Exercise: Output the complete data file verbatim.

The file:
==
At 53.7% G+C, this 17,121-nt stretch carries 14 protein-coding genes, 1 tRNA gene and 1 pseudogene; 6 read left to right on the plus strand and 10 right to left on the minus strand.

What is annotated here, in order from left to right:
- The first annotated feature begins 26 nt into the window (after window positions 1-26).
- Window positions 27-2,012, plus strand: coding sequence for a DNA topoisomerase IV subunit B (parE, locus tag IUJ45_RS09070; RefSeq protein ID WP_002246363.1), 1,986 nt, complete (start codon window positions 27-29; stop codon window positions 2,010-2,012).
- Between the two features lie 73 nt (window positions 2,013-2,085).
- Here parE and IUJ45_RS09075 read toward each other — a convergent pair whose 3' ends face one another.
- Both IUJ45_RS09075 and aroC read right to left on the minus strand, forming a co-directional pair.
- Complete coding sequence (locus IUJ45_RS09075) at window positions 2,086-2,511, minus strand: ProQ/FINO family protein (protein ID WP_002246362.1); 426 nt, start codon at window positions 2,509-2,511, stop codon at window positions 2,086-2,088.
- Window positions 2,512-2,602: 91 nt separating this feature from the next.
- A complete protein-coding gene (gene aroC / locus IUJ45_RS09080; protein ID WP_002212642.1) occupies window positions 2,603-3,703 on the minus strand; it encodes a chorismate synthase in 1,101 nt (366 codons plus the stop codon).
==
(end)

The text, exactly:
At 53.7% G+C, this 17,121-nt stretch carries 14 protein-coding genes, 1 tRNA gene and 1 pseudogene; 6 read left to right on the plus strand and 10 right to left on the minus strand.

What is annotated here, in order from left to right:
- The first annotated feature begins 26 nt into the window (after window positions 1-26).
- Window positions 27-2,012, plus strand: coding sequence for a DNA topoisomerase IV subunit B (parE, locus tag IUJ45_RS09070; RefSeq protein ID WP_002246363.1), 1,986 nt, complete (start codon window positions 27-29; stop codon window positions 2,010-2,012).
- Between the two features lie 73 nt (window positions 2,013-2,085).
- Here parE and IUJ45_RS09075 read toward each other — a convergent pair whose 3' ends face one another.
- Both IUJ45_RS09075 and aroC read right to left on the minus strand, forming a co-directional pair.
- Complete coding sequence (locus IUJ45_RS09075) at window positions 2,086-2,511, minus strand: ProQ/FINO family protein (protein ID WP_002246362.1); 426 nt, start codon at window positions 2,509-2,511, stop codon at window positions 2,086-2,088.
- Window positions 2,512-2,602: 91 nt separating this feature from the next.
- A complete protein-coding gene (gene aroC / locus IUJ45_RS09080; protein ID WP_002212642.1) occupies window positions 2,603-3,703 on the minus strand; it encodes a chorismate synthase in 1,101 nt (366 codons plus the stop codon).